Processor specs

Packard bell / Mh36-v-200
July 17, 2009 at 08:58:51
Specs: Windows vista
Intel Celeron Dual Core Processor T1600 vs AMD
Athlon X2 Dual Core Processor TK57

intel=1= 1.66GHz, 1MB L2, 667MHz FSB

amd=2= 1.9GHz, 1600MHz, 512KB Cache

2 has 3.8ghz whereas 1 has 3.2. So i thought that
was much better, but i read a thread here:

and everyone said the bigger cache was better
because the cpu diff wasnt huge.
in my case its 0.6 cpu or 0.5mb cache.

and on top of that the 3.8ghz cpu also has 1600mhz (i
dont know what this value is) vs the 667mhz that the
3.2ghz has.

so q1: what does each value mean, i understand
cache, more can decrease time processor can
read/write. I though that the 3.2 ghz an 3.8ghz was
how fast the processer worked but then that can also
be what the 1600mhz an 667mhz are so explain plez.

q2: which is better? (average use, no gaming - i
understand this auto puts intel>amd)

See More: Processor specs

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July 17, 2009 at 09:30:46
If you're not using it for gaming I would go for the Intel every time, simply because they run cooler - using the stock fan in a decent case it should be much quieter - get a fanless graphics card and a decent power supply & it will be silent.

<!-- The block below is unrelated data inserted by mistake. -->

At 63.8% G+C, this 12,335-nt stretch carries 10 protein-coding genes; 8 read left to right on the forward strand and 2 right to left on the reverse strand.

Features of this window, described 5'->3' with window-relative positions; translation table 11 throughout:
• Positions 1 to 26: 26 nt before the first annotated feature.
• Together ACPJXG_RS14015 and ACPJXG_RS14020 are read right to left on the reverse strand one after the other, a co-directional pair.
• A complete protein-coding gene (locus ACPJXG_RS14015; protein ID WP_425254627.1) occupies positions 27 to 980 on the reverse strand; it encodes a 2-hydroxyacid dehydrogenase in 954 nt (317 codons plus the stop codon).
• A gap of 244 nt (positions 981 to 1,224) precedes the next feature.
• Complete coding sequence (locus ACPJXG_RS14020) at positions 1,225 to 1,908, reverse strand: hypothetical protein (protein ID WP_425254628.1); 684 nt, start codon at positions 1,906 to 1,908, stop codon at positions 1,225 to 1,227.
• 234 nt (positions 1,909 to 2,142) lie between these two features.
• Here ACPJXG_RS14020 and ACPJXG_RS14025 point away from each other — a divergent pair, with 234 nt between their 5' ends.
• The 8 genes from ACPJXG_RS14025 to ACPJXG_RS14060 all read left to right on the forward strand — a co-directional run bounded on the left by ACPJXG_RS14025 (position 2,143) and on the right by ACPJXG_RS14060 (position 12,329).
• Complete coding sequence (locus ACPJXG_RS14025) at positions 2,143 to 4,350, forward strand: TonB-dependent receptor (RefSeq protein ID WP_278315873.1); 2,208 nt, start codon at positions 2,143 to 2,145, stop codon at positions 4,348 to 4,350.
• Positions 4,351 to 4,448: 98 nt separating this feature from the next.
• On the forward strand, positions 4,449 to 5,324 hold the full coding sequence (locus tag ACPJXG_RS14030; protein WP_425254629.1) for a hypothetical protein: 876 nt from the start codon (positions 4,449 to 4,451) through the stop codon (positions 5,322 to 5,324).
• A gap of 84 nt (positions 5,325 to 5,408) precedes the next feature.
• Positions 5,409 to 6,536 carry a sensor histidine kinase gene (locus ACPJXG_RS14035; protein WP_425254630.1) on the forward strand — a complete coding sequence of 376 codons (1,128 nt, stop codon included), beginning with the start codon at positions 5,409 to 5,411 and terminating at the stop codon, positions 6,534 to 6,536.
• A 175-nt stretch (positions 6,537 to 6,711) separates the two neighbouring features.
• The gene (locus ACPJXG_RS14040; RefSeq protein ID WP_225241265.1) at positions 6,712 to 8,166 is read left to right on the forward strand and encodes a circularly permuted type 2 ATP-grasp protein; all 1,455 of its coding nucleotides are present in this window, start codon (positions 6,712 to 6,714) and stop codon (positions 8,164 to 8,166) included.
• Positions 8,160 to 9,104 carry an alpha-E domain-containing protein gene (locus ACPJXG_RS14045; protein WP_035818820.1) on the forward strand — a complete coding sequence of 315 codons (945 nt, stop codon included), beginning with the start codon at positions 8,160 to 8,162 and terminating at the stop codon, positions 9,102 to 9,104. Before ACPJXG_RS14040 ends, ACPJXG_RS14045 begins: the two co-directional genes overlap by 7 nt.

"I've always been mad, I know I've been mad, like the most of us..."

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July 17, 2009 at 09:33:58
Ok but u havent compared the specs 4 me? I read that the mhz
numbers where front side bus speed. how do compare fsb with
clock speed, which is better etc.

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July 17, 2009 at 09:38:47
The frequency at which a processor (CPU) operates is
determined by applying a clock multiplier to the front side
bus (FSB) speed in some cases. For example, a processor
running at 3200 MHz might be using a 400 MHz FSB. This
means there is an internal clock multiplier setting (also
called bus/core ratio) of 8. That is, the CPU is set to run at 8
times the frequency of the front side bus: 400 MHz × 8 =
3200 MHz. By varying either the FSB or the multiplier,
different CPU speeds can be achieved.

ok so now i dont know why the fsb matters as you can just
increase the multiplier (aka overclocking?) therefore bigger
cache wins? Or is it better to have the larger fsb because
then u dnt have such a larger multiplier ab thus laptop runs

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Related Solutions

July 17, 2009 at 10:19:55
Sorry, but you've got just about everything wrong.

1st of all, you do NOT combine the two cores. The Intel CPU runs at 1.66GHz, not 3.2GHz...the AMD CPU runs at 1.9GHz, not 3.8GHz.

2nd, you're comparing apples with oranges. AMD & Intel use two completely different architectures, so the cache & bus speeds are not comparable. You can compare Intel vs Intel or AMD vs AMD & be able to make a reasonable conclusion as to which to choose, but when you compare AMD vs Intel, you need to have a grasp on the differences in architecture...the numbers don't tell the story.